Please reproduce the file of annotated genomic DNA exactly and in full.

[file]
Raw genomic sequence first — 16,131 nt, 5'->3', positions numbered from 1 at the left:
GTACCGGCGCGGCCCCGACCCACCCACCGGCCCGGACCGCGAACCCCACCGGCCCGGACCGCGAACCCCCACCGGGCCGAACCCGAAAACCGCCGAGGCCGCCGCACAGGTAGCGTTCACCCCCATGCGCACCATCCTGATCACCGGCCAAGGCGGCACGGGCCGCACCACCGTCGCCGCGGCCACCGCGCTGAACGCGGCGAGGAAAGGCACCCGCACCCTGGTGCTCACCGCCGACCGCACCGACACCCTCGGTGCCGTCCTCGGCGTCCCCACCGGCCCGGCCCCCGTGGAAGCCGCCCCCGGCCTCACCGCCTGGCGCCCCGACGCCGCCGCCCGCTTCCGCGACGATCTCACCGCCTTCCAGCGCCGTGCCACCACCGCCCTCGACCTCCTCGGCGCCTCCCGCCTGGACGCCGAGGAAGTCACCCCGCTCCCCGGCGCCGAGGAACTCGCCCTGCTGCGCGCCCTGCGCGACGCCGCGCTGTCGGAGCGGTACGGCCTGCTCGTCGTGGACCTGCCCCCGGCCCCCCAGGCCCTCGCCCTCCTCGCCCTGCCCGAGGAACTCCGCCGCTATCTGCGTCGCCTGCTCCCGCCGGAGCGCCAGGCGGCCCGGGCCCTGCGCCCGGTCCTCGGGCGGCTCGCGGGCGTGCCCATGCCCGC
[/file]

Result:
Raw genomic sequence first — 16,131 nt, 5'->3', positions numbered from 1 at the left:
GTACCGGCGCGGCCCCGACCCACCCACCGGCCCGGACCGCGAACCCCACCGGCCCGGACCGCGAACCCCCACCGGGCCGAACCCGAAAACCGCCGAGGCCGCCGCACAGGTAGCGTTCACCCCCATGCGCACCATCCTGATCACCGGCCAAGGCGGCACGGGCCGCACCACCGTCGCCGCGGCCACCGCGCTGAACGCGGCGAGGAAAGGCACCCGCACCCTGGTGCTCACCGCCGACCGCACCGACACCCTCGGTGCCGTCCTCGGCGTCCCCACCGGCCCGGCCCCCGTGGAAGCCGCCCCCGGCCTCACCGCCTGGCGCCCCGACGCCGCCGCCCGCTTCCGCGACGATCTCACCGCCTTCCAGCGCCGTGCCACCACCGCCCTCGACCTCCTCGGCGCCTCCCGCCTGGACGCCGAGGAAGTCACCCCGCTCCCCGGCGCCGAGGAACTCGCCCTGCTGCGCGCCCTGCGCGACGCCGCGCTGTCGGAGCGGTACGGCCTGCTCGTCGTGGACCTGCCCCCGGCCCCCCAGGCCCTCGCCCTCCTCGCCCTGCCCGAGGAACTCCGCCGCTATCTGCGTCGCCTGCTCCCGCCGGAGCGCCAGGCGGCCCGGGCCCTGCGCCCGGTCCTCGGGCGGCTCGCGGGCGTGCCCATGCCCGC